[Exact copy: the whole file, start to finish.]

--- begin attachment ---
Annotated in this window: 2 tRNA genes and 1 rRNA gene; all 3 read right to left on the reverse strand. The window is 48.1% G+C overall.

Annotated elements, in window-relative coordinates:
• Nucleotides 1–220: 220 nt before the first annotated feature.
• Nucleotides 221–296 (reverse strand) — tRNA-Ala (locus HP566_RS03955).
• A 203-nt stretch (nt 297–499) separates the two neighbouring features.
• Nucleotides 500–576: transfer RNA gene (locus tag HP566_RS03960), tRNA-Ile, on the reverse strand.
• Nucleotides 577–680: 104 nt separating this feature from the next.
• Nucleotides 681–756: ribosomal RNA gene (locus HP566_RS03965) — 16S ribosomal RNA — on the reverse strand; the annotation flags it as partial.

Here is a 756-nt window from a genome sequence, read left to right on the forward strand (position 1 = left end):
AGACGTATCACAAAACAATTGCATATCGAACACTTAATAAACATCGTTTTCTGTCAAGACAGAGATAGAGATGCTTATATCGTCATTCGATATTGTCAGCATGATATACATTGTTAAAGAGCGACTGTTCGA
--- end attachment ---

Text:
Annotated in this window: 2 tRNA genes and 1 rRNA gene; all 3 read right to left on the reverse strand. The window is 48.1% G+C overall.

Annotated elements, in window-relative coordinates:
• Nucleotides 1–220: 220 nt before the first annotated feature.
• Nucleotides 221–296 (reverse strand) — tRNA-Ala (locus HP566_RS03955).
• A 203-nt stretch (nt 297–499) separates the two neighbouring features.
• Nucleotides 500–576: transfer RNA gene (locus tag HP566_RS03960), tRNA-Ile, on the reverse strand.
• Nucleotides 577–680: 104 nt separating this feature from the next.
• Nucleotides 681–756: ribosomal RNA gene (locus HP566_RS03965) — 16S ribosomal RNA — on the reverse strand; the annotation flags it as partial.

Here is a 756-nt window from a genome sequence, read left to right on the forward strand (position 1 = left end):
AGACGTATCACAAAACAATTGCATATCGAACACTTAATAAACATCGTTTTCTGTCAAGACAGAGATAGAGATGCTTATATCGTCATTCGATATTGTCAGCATGATATACATTGTTAAAGAGCGACTGTTCGA